The next session I went to was "Consumer Preferences for Personalized Viewing," which had some standard information on data sharing if you are well-versed in the field. People will trade information if they feel they can get something in return. One interesting tidbit came from the session: According to the CTA, users will be more likely to share their personal information for long-term sessions such as binge-watching television shows in locations such as the living room and receiving personalized content recommendations, rather than for short-term sessions such as an online transaction on devices such as a laptop.

It makes you wonder whether there still are lingering stigmas about trust in computers rather than other devices, plus the added concern whenever money is directly involved.

Statistics on the fear of hackers related to driverless cars.

Statistics on the fear of hackers related to driverless cars.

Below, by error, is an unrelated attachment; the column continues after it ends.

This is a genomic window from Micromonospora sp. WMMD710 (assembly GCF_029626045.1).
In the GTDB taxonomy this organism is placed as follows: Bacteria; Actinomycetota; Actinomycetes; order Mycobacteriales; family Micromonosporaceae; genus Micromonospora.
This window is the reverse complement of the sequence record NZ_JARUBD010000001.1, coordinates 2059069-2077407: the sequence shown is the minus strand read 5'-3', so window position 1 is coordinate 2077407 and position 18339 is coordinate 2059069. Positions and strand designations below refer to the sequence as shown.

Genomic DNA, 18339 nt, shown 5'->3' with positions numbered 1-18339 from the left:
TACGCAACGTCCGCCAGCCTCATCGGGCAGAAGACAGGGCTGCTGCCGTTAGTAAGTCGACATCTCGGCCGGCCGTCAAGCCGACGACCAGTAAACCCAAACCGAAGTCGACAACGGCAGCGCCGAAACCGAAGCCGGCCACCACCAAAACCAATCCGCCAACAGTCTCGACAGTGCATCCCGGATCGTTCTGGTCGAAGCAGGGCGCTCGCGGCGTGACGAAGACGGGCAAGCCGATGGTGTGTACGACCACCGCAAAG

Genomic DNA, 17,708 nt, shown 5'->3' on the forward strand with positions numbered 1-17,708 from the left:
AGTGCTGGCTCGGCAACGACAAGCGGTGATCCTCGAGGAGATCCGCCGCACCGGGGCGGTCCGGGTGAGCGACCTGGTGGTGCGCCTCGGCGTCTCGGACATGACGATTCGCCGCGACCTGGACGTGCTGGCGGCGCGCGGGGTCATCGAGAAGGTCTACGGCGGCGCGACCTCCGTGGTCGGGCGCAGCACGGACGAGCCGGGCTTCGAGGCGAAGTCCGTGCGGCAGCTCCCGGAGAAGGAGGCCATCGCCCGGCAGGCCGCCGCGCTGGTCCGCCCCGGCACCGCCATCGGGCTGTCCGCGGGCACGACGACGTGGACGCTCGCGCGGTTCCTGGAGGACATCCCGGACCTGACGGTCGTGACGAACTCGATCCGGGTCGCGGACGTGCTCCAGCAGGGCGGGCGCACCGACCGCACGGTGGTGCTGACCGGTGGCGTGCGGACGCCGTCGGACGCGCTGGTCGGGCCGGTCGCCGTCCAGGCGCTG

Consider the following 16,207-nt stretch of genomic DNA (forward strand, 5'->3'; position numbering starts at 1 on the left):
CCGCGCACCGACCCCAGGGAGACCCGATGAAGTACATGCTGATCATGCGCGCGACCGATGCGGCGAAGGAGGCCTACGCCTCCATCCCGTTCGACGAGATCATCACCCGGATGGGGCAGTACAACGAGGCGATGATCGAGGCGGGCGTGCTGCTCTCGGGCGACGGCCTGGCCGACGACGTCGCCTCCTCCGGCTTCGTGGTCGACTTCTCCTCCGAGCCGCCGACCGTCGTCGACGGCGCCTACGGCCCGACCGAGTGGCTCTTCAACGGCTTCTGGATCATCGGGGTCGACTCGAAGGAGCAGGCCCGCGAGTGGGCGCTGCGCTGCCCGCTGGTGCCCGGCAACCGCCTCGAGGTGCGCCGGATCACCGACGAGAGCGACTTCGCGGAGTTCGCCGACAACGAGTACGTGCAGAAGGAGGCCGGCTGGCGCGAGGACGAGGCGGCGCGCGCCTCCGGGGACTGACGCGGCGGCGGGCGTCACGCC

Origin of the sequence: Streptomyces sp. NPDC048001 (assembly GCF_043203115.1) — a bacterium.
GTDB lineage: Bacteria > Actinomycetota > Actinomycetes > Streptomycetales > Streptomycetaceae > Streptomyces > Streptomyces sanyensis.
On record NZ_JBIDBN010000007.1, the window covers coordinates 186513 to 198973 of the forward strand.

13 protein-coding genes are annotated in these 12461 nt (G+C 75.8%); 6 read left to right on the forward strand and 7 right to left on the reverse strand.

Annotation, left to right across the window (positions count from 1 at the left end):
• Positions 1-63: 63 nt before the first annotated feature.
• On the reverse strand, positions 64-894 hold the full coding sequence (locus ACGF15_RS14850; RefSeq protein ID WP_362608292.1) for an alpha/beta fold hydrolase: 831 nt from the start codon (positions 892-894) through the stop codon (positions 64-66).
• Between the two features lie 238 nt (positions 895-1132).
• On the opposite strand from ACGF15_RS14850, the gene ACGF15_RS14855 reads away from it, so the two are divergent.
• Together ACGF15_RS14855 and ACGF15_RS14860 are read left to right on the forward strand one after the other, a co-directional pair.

Last, but not least, I attended a session titled, "Who's Responsible for Driverless Car Liabilities and Risks?" where a panel discussed the results of an AIG report called "The Future of Mobility and Shifting Risk." 

The report polled drivers from the U.S., U.K., and Singapore about their views on autonomous vehicles. When asked about their concerns involving driverless cars, privacy was among the most prevalent issues. Of the respondents, 73 percent of U.S. drivers, 70 percent of U.K. drivers, and 64 percent of Singapore drivers cited privacy concerns as a major issue, with the breach of personal information as their most specific concern, followed by data security and having their location tracked.

These are problems companies will have to deal with sooner rather than later. While the general public believes driverless cars are decades off, the panel of speakers believe these vehicles will be on the road within the next couple of years. Lyft VP of Risk Solutions Kate Sampson said the ride-hailing company hopes to have most of their trips automated by 2021.

The future may be closer than we think.